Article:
This is not a comparative study; therefore, the similarities and differences between Japan and other nations will not be explored. It also does not consider attitudes towards farm and wild animals, with which most Japanese have an abstract or at least distant relationship. The focus is on companion animals—in particular, cats and dogs living with humans. Companion animals are the most protected category of animals in Japan. The 1973 Law for the Protection and Management of Animals was amended in 1999 and the definition of ‘companion animals’ changed from ‘dogs and cats’ to ‘home animals’ which includes those kept at schools and in shelters (McCarney, p. 30). The relationship between companion animals and their humans is often close, and this paper examines how this relationship is influenced by the Japanese conceptualisation of animals inhabiting the same spiritual plane as humans. For many companion animals, this is the basis of a well cared for, happy life, and demonstrates the way in which Japan can be viewed as ethically advanced in its approach to companion animals. However, this paper will argue that instead a paradox exists whereby anthropomorphising companion animals can result in them being forced to live as substitute children and making life miserable for some unfortunate cats and dogs.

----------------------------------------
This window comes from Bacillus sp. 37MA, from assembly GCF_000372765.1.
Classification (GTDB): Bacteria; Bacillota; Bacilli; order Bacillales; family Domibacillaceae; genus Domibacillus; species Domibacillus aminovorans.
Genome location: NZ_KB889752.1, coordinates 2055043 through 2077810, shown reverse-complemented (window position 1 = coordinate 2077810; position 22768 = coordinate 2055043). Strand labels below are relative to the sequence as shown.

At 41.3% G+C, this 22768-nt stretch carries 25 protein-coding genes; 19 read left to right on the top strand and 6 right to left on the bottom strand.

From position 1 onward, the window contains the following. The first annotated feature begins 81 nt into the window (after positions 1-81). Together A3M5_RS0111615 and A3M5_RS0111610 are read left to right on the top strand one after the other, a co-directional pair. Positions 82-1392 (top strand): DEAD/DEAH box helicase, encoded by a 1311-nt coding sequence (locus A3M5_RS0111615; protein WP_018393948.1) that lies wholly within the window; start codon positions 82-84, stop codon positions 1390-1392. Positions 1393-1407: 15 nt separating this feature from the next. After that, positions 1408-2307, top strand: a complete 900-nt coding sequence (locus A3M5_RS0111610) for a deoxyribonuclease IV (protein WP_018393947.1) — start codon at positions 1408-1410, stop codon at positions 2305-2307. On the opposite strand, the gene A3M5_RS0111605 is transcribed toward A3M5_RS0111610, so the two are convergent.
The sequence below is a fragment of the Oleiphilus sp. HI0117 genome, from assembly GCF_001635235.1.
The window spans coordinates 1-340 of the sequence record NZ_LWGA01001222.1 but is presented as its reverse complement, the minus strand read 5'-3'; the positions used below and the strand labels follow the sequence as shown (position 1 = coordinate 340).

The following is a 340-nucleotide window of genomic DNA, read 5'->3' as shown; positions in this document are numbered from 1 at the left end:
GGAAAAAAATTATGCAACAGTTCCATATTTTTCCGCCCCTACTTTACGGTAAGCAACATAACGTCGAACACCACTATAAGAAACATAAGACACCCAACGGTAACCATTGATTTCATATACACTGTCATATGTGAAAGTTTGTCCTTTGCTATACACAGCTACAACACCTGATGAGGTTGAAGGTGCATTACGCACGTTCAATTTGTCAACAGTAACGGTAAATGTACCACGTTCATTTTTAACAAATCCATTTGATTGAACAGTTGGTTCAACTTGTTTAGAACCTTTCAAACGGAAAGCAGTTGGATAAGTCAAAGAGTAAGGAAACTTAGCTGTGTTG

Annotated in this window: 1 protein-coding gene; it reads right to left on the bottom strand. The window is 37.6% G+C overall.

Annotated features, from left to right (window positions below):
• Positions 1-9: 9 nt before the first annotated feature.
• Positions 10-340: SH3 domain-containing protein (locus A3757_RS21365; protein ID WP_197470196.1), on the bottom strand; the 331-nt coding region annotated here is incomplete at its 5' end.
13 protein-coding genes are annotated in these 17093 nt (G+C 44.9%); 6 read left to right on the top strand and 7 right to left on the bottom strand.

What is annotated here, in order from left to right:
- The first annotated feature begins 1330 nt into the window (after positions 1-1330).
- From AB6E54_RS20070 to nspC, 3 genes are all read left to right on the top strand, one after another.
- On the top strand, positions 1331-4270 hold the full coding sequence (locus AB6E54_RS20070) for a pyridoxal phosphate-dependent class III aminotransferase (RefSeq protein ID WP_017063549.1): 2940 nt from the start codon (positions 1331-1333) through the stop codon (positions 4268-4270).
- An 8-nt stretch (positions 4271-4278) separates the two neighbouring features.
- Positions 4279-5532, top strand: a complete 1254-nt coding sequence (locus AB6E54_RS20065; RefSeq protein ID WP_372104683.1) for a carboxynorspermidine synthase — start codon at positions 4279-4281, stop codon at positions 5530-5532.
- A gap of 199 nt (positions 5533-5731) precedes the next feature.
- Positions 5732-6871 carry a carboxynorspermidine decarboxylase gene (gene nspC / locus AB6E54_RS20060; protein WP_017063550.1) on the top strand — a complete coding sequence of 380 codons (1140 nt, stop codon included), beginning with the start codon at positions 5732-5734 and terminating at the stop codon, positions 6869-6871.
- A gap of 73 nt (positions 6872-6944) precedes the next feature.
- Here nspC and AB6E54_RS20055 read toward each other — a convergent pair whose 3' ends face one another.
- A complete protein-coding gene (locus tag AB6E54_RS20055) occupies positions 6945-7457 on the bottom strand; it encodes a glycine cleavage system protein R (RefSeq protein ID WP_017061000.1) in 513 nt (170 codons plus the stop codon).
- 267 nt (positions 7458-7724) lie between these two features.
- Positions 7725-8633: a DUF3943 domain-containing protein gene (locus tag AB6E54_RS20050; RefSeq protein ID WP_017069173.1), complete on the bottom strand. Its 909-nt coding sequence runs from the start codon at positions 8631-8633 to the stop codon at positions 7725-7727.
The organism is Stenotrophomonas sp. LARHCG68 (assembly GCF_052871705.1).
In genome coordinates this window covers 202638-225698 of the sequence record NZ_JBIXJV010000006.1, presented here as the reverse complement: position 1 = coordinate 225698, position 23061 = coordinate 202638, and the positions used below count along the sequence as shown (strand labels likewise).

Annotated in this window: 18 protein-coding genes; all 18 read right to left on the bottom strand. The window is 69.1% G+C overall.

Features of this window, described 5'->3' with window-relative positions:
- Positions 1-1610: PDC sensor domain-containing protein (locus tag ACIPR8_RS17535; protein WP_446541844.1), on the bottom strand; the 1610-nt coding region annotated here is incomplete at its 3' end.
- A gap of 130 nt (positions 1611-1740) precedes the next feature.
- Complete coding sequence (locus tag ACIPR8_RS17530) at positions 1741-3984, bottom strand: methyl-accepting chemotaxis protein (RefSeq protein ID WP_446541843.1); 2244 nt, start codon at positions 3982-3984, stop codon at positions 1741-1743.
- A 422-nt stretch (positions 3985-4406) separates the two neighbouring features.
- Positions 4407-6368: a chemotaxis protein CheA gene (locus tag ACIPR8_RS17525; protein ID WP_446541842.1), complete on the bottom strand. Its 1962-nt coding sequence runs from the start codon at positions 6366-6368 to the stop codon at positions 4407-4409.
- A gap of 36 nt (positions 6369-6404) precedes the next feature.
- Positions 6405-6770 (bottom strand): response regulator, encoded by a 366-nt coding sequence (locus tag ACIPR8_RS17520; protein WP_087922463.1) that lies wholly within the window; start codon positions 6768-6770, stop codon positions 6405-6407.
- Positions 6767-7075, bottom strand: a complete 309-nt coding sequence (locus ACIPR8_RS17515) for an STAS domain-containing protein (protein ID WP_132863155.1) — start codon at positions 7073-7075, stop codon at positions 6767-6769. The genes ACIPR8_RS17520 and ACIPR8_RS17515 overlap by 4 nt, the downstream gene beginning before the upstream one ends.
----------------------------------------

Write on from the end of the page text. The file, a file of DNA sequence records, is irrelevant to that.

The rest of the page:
The paper is divided into three sections. The first discusses the historical development of the idea of animals and humans being more similar than different in order to demonstrate the way in which the Japanese cultivate close relationships with their companion animals. This begins with a discussion of the receptivity of the Japanese to the notion that meaningful communication, or as Paul Watzlawick, Janet Beavin Bavelas, Don D. Jackson and Bill O’Hanlon argue, ‘analogic’ communication, between humans and animals can occur (p. 44). This leads to an analysis of Japanese folklore, where animals move from this analogic to digital communication when they acquire the power of speech. Folkloric tales of animals who can speak and attain human form were consistent with Japanese religious beliefs, and, as Margaret Sleeboom has suggested, gave the Japanese a basis for believing that animals and humans are connected in a “lateral relationship” (Sleeboom, p. 48). This section argues that the relationship in Japan between companion animals and humans has its origins in history and folklore, where communication is prioritised.